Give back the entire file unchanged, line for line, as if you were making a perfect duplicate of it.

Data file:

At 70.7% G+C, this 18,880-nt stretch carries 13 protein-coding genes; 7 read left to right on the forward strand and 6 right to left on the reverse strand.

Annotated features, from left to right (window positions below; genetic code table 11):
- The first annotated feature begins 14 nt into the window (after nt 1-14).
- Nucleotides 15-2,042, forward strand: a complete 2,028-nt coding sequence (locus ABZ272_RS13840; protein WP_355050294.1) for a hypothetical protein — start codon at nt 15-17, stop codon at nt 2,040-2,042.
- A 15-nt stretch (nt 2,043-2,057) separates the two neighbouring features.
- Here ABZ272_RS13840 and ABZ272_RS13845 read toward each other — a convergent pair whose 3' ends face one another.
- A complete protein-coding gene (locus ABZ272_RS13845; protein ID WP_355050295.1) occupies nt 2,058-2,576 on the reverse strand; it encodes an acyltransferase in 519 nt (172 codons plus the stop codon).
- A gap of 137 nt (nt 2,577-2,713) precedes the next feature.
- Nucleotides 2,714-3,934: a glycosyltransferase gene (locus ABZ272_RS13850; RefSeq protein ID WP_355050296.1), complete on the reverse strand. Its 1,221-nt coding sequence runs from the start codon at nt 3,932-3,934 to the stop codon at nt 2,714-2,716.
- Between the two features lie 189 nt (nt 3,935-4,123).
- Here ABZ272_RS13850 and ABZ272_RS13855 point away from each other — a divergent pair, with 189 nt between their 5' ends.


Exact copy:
At 70.7% G+C, this 18,880-nt stretch carries 13 protein-coding genes; 7 read left to right on the forward strand and 6 right to left on the reverse strand.

Annotated features, from left to right (window positions below; genetic code table 11):
- The first annotated feature begins 14 nt into the window (after nt 1-14).
- Nucleotides 15-2,042, forward strand: a complete 2,028-nt coding sequence (locus ABZ272_RS13840; protein WP_355050294.1) for a hypothetical protein — start codon at nt 15-17, stop codon at nt 2,040-2,042.
- A 15-nt stretch (nt 2,043-2,057) separates the two neighbouring features.
- Here ABZ272_RS13840 and ABZ272_RS13845 read toward each other — a convergent pair whose 3' ends face one another.
- A complete protein-coding gene (locus ABZ272_RS13845; protein ID WP_355050295.1) occupies nt 2,058-2,576 on the reverse strand; it encodes an acyltransferase in 519 nt (172 codons plus the stop codon).
- A gap of 137 nt (nt 2,577-2,713) precedes the next feature.
- Nucleotides 2,714-3,934: a glycosyltransferase gene (locus ABZ272_RS13850; RefSeq protein ID WP_355050296.1), complete on the reverse strand. Its 1,221-nt coding sequence runs from the start codon at nt 3,932-3,934 to the stop codon at nt 2,714-2,716.
- Between the two features lie 189 nt (nt 3,935-4,123).
- Here ABZ272_RS13850 and ABZ272_RS13855 point away from each other — a divergent pair, with 189 nt between their 5' ends.